As well as metal mould figures, there are other materials to use in making your own figures for use in board games, wargaming and role playing games.
Polymer clay (Fimo in the UK and Europe, Sculpey in the USA) is oven baked, coloured or paintable, mouldable and easy to carve.
Part 1: Playing with Cake Mould soldiers
I have been experimenting with making different figures, firstly using silicon moulds and secondly freestyle Fimo or freehand.
One silicon cake mould obtained through Ebay and Etsy yielded a flat generic sort of “toy soldier guardsman“. This can be converted into many other figures with a little sculpting, cutting, painting and extra Fimo pieces or accessories.
I’m new to polymer clay and found it gets a bit clumsy with warmth from fingers (so pop in in the fridge for a minute or two sometimes). I also found it pays to bake them flat, as adding back packs too early can lead to cracking or bending if they don’t lay flat on a baking tray / baking paper.
Carving hats or changes of headgear allows figures to be converted from the standard guardsman to represent different periods such these American Civil War type figure or Russian looking figure.
Back views show additional backpacks, water bottles etc to give a rounded feel to what are otherwise flat backed figures.
I’m also quite new to acrylic paints, having grown up with enamel model paints. Enamel paints proved far too stinky for use in a shared household / kitchen table crafting space (without a crafting room), so low odour Revell Gloss Acrylics from my local hobby store have proved a good alternative and far more family friendly.
I do find these acrylics dry quickly but remain ever so slightly tacky for a while especially on Fimo / Polymer clay, so attracting dust!
Not yet decided on whether to varnish or not and if so, how.
Part 2: Freestyle or Freesculpted Fimo – Frustrating First Attempts
The first family gift of Fimo this year was off white or flesh coloured. Playing with this trial pack to make figures led to some frustrating disasters and other figures that are more promising.
Experiment and practice will no doubt help my next attempts at free sculpting.
Polymer clay gets a little droopy or saggy with warmth, so my first attempt to free sculpt this flag bearer figure is far clumsier and more cracked than I wished.
I reinforced the figure around a cocktail stick skewer or internal splint before baking upright but this probably led to more cracking!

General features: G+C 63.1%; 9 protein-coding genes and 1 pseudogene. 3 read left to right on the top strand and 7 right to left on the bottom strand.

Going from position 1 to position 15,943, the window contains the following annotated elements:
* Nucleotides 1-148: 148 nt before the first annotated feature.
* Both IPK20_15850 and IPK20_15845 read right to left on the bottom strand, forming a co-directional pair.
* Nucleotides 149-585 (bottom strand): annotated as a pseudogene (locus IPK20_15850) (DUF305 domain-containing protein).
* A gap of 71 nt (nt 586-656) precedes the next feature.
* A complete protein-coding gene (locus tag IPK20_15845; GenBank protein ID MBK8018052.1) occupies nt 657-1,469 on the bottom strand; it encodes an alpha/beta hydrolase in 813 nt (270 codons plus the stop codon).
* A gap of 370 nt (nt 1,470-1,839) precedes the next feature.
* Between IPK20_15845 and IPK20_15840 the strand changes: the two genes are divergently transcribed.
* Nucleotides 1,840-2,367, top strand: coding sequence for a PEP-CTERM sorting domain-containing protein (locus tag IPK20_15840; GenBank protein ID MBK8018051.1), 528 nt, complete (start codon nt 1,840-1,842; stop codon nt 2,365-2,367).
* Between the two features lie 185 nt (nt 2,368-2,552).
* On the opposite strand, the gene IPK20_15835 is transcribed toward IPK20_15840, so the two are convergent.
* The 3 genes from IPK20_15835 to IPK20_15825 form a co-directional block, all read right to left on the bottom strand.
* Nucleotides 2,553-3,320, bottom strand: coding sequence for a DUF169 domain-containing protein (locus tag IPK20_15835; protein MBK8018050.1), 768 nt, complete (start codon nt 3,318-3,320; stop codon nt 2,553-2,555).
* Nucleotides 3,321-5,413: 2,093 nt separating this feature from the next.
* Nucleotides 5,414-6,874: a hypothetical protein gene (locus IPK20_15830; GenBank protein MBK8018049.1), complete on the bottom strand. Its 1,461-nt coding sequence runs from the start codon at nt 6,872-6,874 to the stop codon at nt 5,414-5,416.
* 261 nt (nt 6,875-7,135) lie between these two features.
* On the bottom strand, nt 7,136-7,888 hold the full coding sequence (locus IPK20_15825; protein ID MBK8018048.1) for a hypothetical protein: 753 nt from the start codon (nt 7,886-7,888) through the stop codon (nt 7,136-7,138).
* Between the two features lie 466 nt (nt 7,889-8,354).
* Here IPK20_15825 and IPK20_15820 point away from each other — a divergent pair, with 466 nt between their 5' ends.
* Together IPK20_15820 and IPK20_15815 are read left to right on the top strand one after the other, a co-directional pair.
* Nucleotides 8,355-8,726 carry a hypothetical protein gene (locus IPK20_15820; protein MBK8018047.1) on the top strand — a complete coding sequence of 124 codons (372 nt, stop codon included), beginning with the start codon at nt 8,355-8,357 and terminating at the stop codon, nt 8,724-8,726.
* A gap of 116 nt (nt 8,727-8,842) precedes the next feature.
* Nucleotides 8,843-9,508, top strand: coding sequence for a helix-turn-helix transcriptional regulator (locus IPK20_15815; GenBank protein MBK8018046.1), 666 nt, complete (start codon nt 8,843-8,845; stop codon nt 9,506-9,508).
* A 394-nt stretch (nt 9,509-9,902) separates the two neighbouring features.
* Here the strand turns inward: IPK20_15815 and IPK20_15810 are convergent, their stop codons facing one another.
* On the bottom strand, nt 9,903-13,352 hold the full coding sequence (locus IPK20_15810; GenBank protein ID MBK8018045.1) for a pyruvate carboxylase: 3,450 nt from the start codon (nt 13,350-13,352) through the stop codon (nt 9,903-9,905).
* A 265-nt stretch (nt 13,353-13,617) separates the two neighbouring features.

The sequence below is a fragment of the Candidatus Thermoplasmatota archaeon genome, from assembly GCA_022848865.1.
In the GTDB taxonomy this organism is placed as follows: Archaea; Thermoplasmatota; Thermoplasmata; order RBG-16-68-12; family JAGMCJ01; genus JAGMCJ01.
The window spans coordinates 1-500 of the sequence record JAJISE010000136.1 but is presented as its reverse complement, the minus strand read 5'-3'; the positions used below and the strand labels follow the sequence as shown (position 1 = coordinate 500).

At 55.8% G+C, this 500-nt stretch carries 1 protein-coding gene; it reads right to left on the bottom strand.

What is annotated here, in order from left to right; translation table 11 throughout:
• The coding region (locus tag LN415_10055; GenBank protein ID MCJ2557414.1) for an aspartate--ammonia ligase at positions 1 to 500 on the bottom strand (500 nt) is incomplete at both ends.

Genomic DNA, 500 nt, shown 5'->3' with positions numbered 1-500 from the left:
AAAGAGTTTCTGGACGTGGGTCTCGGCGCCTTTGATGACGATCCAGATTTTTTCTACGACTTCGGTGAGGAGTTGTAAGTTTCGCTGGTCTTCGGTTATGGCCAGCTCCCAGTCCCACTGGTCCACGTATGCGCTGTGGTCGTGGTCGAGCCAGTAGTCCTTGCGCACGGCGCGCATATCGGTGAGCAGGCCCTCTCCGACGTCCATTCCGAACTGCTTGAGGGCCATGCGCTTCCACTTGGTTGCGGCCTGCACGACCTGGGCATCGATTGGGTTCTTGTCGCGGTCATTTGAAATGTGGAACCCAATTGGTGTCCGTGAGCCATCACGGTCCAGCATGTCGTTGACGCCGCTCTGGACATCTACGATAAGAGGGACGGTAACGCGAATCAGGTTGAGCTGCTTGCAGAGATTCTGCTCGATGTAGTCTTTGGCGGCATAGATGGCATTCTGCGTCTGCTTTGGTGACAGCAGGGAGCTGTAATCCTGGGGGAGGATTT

Smaller Freesculpt Polymer Clay figures
First attempts with smaller free sculpt figures suffered more similar stockiness of figure than desired, again from finger warmth and sagginess. However with paint, some interesting figures developed.
No particular period figures were in mind when playing around with these first attempts.
Mounted or based on scalpel cut sliver circles of wine bottle cork to be painted or flocked.
Pin or shaved matchstick / cocktail stick weapons to be added.
Other slightly smaller figures sometimes suggest sometimes redcoats, sometimes more modern soldiers, maybe a red beret paratrooper or airborne brigade; this is what emerges whilst free sculpting.
Not always sure what these figures are or will turn out to be. A bit of fun and a learning process.
On the plus side, polymer clay (Fimo) figures are amazingly light and very versatile. They are also pleasing to create and pretty cheap, although not as cheap as pound store figure conversions.
Too late for my first attempts, I rediscovered on the Vintage Wargaming blog a version of the long remembered article about Fimo figures with some helpful hints like building and baking sections (legs etc) as you go to prevent stocky figure / sagging problems.
The silicon cake mould figures I featured on my blog sometimes seem so much easier than these free sculpts for slightly larger quantities.
Buying plastic or metal figures sometimes seems easier. However Donald Featherstone in his 1962 book War Games, before many figures were easily available, celebrated the mancraft and boycraft of DIY making your own figures, terrain and rules (page 21):
“There is a great deal of satisfaction in making one’s own armies, either in their entirety or by conversions.” (Page 21)
“Part of the fun of being a war gamer lies in the making of one’s own soldiers as distinct from purchasing figures of different sizes obtainable from makers in various parts of the world.” (Page 18, War Games)
I will post more pictures as I experiment with other variations on these basic mould figures and other materials.
Posted by Mr MIN, Man of TIN, May 2016.